Finally, glass kilns always have a digital controller allowing for multiple ramps and hold segments for heating, cooling, and stabilizing temperatures throughout the firing process. These kilns do not fire hot enough to cure ceramics but are highly able to control the heating and cooling cycles required for glass fusing and slumping techniques. These kilns have flat, open shelves to accommodate glass pieces. An example of this type of kiln is the Evenheat GTS2541
5. Raku Kilns
Raku firing is a unique pottery technique that yields mesmerizing effects on glazes. Unlike conventional methods, Raku involves extracting pottery from the kiln while it's still red hot. The pottery is then placed inside a sealed container, along with flammable materials like paper or other organic materials. When these materials come into contact with the scorching pottery, they ignite, creating a reduction atmosphere within the enclosed space.
This atmosphere produces distinct and captivating patterns on the pottery glaze. To achieve this, a closed container is essential. Anything from a sturdy inverted steel bucket to purpose-built containers can be used, as long as they can withstand the intense heat radiated by the pottery and flames.
The kiln needs to be opened while it's still hot, which makes electric kilns unsuitable due to the rapid temperature change that could damage their components. Instead, gas-burning kilns, particularly those fueled by propane gas, are the preferred choice. Raku kilns come in a myriad of shapes and sizes - from commercially manufactured front-loading or top-loading gas kilns to do-it-yourself setups.
A standout among these designs is the iconic top hat kiln. Its popularity stems from the ease of access it provides. With the hood lifted, artisans can effortlessly retrieve the hot pottery using tongs. This design streamlines the unloading process and adds a touch of convenience to the awe-inspiring art of Raku firing. An example of this type of kiln is the Olympic Raku 23
6. Car Kilns
Among pottery, glass, and metal firing techniques, kiln designs are key. Some feature a fixed base, while others incorporate innovative moving elements.
Car kilns exemplify this innovation, with a stationary chamber and a mobile base. These kilns get their name because they resemble automobiles, enabling items to journey through the kiln on the moving base. This concept is scaled up in tunnel kilns, where pottery, metals, or glass undergoes continuous firing as it progresses through the kiln.
An intriguing variation is the shuttle kiln, boasting doors at both ends. The car base shuttles back and forth, allowing pottery to be loaded, fired during its passage through the kiln, and unloaded conveniently from the opposite side. An example of this type of kiln would be the Olympic 53E Car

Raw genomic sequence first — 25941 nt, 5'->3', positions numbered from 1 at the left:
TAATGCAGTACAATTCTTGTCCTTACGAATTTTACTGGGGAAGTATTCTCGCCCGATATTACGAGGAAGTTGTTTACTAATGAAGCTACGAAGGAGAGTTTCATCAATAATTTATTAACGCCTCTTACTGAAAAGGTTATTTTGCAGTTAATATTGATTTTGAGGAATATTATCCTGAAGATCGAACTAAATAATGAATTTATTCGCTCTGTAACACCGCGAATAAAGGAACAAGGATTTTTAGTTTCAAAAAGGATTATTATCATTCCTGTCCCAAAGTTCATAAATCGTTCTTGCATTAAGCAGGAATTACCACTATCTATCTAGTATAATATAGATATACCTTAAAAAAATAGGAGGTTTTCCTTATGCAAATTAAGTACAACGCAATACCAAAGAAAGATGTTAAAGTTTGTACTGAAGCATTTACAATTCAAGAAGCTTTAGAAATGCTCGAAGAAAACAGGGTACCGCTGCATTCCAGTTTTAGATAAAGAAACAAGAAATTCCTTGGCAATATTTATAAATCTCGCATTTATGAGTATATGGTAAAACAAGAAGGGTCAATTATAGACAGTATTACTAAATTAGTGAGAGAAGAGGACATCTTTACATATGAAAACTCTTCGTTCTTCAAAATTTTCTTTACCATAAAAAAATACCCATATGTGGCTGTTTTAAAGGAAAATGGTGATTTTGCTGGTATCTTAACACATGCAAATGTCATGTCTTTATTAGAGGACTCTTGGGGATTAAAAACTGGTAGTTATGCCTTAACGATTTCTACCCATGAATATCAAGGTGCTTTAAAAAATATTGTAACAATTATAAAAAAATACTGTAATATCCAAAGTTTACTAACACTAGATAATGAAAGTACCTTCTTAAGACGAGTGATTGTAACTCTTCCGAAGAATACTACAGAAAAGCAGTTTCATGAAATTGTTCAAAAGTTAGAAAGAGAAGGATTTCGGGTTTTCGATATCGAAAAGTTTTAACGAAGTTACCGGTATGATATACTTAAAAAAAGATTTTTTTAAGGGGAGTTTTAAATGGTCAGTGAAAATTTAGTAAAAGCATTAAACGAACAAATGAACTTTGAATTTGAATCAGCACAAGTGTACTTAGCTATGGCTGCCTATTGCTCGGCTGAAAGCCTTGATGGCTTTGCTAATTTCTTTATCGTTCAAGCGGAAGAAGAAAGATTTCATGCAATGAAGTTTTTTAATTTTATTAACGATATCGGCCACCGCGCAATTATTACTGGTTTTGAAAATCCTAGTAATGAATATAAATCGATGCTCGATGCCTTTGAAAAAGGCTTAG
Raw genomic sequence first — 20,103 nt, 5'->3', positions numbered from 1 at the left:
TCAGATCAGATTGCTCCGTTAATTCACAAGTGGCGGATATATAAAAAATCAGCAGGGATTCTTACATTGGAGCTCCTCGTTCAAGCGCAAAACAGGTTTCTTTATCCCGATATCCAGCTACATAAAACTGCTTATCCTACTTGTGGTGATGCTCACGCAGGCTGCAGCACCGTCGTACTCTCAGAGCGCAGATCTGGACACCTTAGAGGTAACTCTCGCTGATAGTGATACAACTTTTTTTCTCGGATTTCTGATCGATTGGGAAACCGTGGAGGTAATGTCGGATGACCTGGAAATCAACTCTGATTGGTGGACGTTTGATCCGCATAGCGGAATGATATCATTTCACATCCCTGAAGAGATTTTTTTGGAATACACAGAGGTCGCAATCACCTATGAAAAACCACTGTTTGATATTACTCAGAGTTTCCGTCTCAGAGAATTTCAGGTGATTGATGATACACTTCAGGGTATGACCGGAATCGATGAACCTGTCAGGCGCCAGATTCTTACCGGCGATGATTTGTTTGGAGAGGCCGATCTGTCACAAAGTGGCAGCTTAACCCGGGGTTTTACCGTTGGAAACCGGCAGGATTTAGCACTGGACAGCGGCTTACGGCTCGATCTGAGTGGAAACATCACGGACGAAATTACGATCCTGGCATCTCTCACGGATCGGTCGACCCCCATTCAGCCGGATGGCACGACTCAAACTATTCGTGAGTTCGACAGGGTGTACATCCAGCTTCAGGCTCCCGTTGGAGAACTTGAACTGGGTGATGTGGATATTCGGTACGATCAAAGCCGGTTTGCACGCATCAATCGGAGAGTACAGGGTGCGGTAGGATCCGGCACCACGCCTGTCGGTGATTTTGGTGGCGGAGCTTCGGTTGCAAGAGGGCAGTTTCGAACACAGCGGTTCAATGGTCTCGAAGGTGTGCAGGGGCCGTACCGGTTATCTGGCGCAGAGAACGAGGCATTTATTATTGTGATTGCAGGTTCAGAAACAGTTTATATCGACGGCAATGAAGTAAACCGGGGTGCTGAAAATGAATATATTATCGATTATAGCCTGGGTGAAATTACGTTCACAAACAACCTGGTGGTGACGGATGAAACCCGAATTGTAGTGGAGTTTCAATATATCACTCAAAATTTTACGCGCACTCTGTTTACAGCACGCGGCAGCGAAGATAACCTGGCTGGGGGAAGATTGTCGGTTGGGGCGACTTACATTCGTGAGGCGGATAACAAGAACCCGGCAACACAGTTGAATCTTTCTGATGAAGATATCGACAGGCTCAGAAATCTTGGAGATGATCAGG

7. Electric Kilns
The evolution of electric-powered kilns dates back to the 20th century when they emerged primarily for educational and small-scale artistic purposes–like those found in schools and craft centers. Thanks to the increased dependability since their inception, electric kilns have evolved to be 90 percent of what is used by artists, educators, schools, hobbyists, and mid-level production in most industries.
Over the decades, these electric kilns have undergone substantial improvements in reliability and efficiency, expanding their usage beyond educational settings. Unlike traditional kilns that rely on open flames consuming oxygen, most electric kilns create an oxygen-rich atmosphere. Despite this inherent characteristic, skilled artisans can still manipulate these kilns to achieve a reduction atmosphere by incorporating specific techniques and additives.
8. Gas Kilns
Gas-fired kilns, previously a cornerstone of pottery firing, are still quite popular today because they offer diverse designs that can help shape the final outcome of ceramic creations. These kilns employ either natural gas or propane as their heat source, with each type contributing to distinct firing atmospheres and effects on pottery.
One of the primary gas kiln designs is the updraft kiln, characterized by burner ports located at the base. These ports introduce heat into the chamber, allowing the gas flames to ascend the sides and heat up the pottery within. Updraft kilns often incorporate a "bag wall," a barrier of loosely stacked fire bricks that deflects the flames. This prevents direct contact between the flames and the pottery, thus preventing markings and allowing for controlled firing.
On the other hand, downdraft kilns are also introduced at the base, but instead of a flue at the top, the kiln's structure redirects the heat downward, effectively circulating it back to the pottery. This double-heating process enhances efficiency, making downdraft kilns a preferred choice for many potters.
Both updraft and downdraft gas kilns frequently feature a "sprung arch" design, where a curved arc ceiling, supported by straight walls and base, is enclosed within an iron jacket for structural integrity and protection.
These kiln designs exemplify the intricate interplay of heat, oxygen, and pottery materials during firing. Whether utilizing updraft kilns with their bag walls or harnessing the efficiency of downdraft kilns, potters have the flexibility to create diverse and captivating ceramic works. Both downdraft and updraft kilns require appropriate safety controls gas leakage and monitors for carbon monoxide to ensure all safety protocols are followed per state guidelines. A great example of an updraft kiln with safety features is the Olympic 2331G
9. Chamber Kilns (Top Load / Front Load)
Intermittent kilns known as chamber kilns provide a unique firing environment for ceramics. These kilns consist of a thermal chamber enveloping the firing surface, where the ceramic wares are carefully positioned prior to firing. To commence the firing process, the kiln is securely sealed using a door.